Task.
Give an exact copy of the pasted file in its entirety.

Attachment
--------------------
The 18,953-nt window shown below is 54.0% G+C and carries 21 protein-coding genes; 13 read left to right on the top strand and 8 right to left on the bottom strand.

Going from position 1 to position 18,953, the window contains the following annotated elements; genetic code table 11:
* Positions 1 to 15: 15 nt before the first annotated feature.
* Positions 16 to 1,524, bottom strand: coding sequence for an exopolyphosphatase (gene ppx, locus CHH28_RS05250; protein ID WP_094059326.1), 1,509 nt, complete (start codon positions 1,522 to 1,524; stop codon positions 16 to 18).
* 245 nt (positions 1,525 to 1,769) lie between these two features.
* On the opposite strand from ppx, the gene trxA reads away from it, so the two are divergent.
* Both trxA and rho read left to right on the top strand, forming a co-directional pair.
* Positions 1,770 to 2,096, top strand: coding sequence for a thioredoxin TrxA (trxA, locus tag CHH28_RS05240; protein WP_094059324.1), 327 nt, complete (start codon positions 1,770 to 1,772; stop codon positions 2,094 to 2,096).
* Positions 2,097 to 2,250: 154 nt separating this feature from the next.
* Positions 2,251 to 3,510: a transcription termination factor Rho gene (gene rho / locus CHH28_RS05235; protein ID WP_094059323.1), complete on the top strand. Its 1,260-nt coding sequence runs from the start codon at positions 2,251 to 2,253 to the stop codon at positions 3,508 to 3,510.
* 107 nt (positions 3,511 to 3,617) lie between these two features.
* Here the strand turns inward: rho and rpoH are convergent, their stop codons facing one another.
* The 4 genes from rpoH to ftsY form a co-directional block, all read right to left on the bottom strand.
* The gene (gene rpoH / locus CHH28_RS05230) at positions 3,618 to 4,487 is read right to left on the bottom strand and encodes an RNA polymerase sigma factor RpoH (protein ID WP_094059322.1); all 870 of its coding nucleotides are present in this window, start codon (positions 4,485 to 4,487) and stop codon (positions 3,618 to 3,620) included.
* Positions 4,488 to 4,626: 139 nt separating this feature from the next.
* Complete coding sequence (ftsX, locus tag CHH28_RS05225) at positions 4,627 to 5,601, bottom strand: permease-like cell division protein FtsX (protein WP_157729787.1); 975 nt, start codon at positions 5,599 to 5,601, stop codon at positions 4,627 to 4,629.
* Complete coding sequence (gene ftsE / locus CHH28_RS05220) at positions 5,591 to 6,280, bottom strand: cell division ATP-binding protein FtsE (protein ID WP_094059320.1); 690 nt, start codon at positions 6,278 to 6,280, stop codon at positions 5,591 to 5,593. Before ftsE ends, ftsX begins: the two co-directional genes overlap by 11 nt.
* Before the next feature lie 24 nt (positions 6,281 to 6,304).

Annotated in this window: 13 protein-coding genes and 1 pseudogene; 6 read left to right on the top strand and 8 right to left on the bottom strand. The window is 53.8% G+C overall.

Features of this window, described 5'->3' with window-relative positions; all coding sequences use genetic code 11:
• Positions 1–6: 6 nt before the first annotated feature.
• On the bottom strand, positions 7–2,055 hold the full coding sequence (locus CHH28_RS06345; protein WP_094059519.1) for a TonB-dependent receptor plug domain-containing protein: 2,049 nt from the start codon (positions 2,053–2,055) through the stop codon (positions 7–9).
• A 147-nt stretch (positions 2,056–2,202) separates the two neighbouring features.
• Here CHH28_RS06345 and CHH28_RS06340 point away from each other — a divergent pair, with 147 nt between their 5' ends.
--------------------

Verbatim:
The 18,953-nt window shown below is 54.0% G+C and carries 21 protein-coding genes; 13 read left to right on the top strand and 8 right to left on the bottom strand.

Going from position 1 to position 18,953, the window contains the following annotated elements; genetic code table 11:
* Positions 1 to 15: 15 nt before the first annotated feature.
* Positions 16 to 1,524, bottom strand: coding sequence for an exopolyphosphatase (gene ppx, locus CHH28_RS05250; protein ID WP_094059326.1), 1,509 nt, complete (start codon positions 1,522 to 1,524; stop codon positions 16 to 18).
* 245 nt (positions 1,525 to 1,769) lie between these two features.
* On the opposite strand from ppx, the gene trxA reads away from it, so the two are divergent.
* Both trxA and rho read left to right on the top strand, forming a co-directional pair.
* Positions 1,770 to 2,096, top strand: coding sequence for a thioredoxin TrxA (trxA, locus tag CHH28_RS05240; protein WP_094059324.1), 327 nt, complete (start codon positions 1,770 to 1,772; stop codon positions 2,094 to 2,096).
* Positions 2,097 to 2,250: 154 nt separating this feature from the next.
* Positions 2,251 to 3,510: a transcription termination factor Rho gene (gene rho / locus CHH28_RS05235; protein ID WP_094059323.1), complete on the top strand. Its 1,260-nt coding sequence runs from the start codon at positions 2,251 to 2,253 to the stop codon at positions 3,508 to 3,510.
* 107 nt (positions 3,511 to 3,617) lie between these two features.
* Here the strand turns inward: rho and rpoH are convergent, their stop codons facing one another.
* The 4 genes from rpoH to ftsY form a co-directional block, all read right to left on the bottom strand.
* The gene (gene rpoH / locus CHH28_RS05230) at positions 3,618 to 4,487 is read right to left on the bottom strand and encodes an RNA polymerase sigma factor RpoH (protein ID WP_094059322.1); all 870 of its coding nucleotides are present in this window, start codon (positions 4,485 to 4,487) and stop codon (positions 3,618 to 3,620) included.
* Positions 4,488 to 4,626: 139 nt separating this feature from the next.
* Complete coding sequence (ftsX, locus tag CHH28_RS05225) at positions 4,627 to 5,601, bottom strand: permease-like cell division protein FtsX (protein WP_157729787.1); 975 nt, start codon at positions 5,599 to 5,601, stop codon at positions 4,627 to 4,629.
* Complete coding sequence (gene ftsE / locus CHH28_RS05220) at positions 5,591 to 6,280, bottom strand: cell division ATP-binding protein FtsE (protein ID WP_094059320.1); 690 nt, start codon at positions 6,278 to 6,280, stop codon at positions 5,591 to 5,593. Before ftsE ends, ftsX begins: the two co-directional genes overlap by 11 nt.
* Before the next feature lie 24 nt (positions 6,281 to 6,304).

Annotated in this window: 13 protein-coding genes and 1 pseudogene; 6 read left to right on the top strand and 8 right to left on the bottom strand. The window is 53.8% G+C overall.

Features of this window, described 5'->3' with window-relative positions; all coding sequences use genetic code 11:
• Positions 1–6: 6 nt before the first annotated feature.
• On the bottom strand, positions 7–2,055 hold the full coding sequence (locus CHH28_RS06345; protein WP_094059519.1) for a TonB-dependent receptor plug domain-containing protein: 2,049 nt from the start codon (positions 2,053–2,055) through the stop codon (positions 7–9).
• A 147-nt stretch (positions 2,056–2,202) separates the two neighbouring features.
• Here CHH28_RS06345 and CHH28_RS06340 point away from each other — a divergent pair, with 147 nt between their 5' ends.